During the last 5 years at least four new types of colonisation factors have been described in association with porcine postweaning diarrhea and edema disease strains of E. coli. Recently, evidence was presented that these fimbrial factors are closely related to each other, and therefore the common denomination F18 was proposed. Until now, two variants F18ab and F18ac were identified that can be distinguished by serology. Alternatively, to circumvent elaborate growth conditions for the optimal expression of F18 fimbriae in vitro, PCR and subsequent restriction enzyme digestion of the amplification product can be used to differentiate F18ab from F18ac positive isolates. Reports that studied the prevalence of F18 positive E. coli show that this factor is present in about 30% to more than 50% of the PWD or ED strains negative for F4, F5, F6 or F41. Susceptibility of pigs to colonisation depends on the availability of intestinal receptors, and is under the control of a chromosomal locus. In young pigs susceptibility increases with age. Intestinal infection with F18 positive E. coli induces protection against repeated colonisation with E. coli bearing the homologous or the heterologous fimbrial variant of F18. Finally, preliminary passive protection studies suggest that F18 antibodies inhibit the colonisation of the pig's intestine by F18ab and F18ac positive strains.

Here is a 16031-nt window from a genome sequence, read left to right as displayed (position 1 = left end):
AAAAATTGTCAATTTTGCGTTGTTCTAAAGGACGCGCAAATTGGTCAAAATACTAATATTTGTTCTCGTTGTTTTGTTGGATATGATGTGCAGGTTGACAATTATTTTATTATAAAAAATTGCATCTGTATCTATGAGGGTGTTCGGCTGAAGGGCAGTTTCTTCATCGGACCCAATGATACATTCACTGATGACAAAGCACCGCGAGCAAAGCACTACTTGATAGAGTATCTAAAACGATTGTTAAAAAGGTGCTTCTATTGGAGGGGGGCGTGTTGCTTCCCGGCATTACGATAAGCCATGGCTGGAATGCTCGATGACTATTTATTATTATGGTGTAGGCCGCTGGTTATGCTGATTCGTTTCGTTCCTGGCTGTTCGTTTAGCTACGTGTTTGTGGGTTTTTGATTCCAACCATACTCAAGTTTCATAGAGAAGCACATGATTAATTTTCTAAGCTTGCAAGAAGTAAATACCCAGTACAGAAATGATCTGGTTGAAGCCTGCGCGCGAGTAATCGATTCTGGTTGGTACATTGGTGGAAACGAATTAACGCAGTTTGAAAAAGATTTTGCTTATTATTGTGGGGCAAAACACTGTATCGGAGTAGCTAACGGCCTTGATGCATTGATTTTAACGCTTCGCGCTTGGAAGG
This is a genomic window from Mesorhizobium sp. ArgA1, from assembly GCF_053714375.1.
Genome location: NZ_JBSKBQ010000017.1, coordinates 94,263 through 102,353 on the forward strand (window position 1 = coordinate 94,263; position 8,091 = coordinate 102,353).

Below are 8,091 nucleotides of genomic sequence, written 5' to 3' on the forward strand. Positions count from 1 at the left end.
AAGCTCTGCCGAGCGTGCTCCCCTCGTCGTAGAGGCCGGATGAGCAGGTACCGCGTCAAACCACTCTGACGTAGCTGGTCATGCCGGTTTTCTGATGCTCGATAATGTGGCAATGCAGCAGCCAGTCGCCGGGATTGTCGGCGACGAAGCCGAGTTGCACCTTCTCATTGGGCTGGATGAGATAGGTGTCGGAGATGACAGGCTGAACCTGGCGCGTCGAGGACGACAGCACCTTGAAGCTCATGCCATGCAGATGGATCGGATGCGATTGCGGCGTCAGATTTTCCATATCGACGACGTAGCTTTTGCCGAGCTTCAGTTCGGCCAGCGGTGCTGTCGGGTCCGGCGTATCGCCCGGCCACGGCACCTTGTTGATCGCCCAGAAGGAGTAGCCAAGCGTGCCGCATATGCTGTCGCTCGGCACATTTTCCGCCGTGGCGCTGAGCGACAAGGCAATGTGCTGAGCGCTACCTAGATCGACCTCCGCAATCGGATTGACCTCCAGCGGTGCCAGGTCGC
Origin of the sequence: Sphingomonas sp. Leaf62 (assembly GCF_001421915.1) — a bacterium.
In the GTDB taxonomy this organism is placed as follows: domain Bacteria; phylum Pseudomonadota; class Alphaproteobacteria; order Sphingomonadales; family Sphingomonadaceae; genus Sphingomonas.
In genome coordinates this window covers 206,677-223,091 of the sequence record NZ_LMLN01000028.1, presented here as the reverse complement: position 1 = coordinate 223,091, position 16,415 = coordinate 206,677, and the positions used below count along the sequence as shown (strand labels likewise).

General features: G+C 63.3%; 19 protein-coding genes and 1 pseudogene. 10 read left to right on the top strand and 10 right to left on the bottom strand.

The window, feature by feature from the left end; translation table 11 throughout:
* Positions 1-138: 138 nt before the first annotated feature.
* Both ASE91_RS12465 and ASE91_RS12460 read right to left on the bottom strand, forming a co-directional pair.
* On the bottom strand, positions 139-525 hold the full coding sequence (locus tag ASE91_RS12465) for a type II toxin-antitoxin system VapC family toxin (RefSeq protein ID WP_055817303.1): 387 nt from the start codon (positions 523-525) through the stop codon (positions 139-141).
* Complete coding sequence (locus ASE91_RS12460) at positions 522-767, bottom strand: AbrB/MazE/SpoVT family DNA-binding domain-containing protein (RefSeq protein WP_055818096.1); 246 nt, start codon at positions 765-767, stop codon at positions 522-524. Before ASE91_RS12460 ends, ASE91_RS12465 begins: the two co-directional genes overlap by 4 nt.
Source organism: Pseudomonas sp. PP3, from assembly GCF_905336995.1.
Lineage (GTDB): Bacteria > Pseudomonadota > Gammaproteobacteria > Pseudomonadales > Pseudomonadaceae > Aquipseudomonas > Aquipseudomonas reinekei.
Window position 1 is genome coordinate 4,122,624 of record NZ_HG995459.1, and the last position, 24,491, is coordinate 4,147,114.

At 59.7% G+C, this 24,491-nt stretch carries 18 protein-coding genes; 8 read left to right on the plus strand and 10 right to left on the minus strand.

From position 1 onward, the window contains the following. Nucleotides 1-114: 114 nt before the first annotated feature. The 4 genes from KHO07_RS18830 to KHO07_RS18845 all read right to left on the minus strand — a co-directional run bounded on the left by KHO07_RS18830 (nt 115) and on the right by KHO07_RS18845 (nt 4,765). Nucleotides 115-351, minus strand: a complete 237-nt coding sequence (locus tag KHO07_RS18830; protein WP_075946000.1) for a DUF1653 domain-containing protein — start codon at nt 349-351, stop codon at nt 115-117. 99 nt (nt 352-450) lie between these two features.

ASJC Scopus subject areas
- Biochemistry, Genetics and Molecular Biology(all)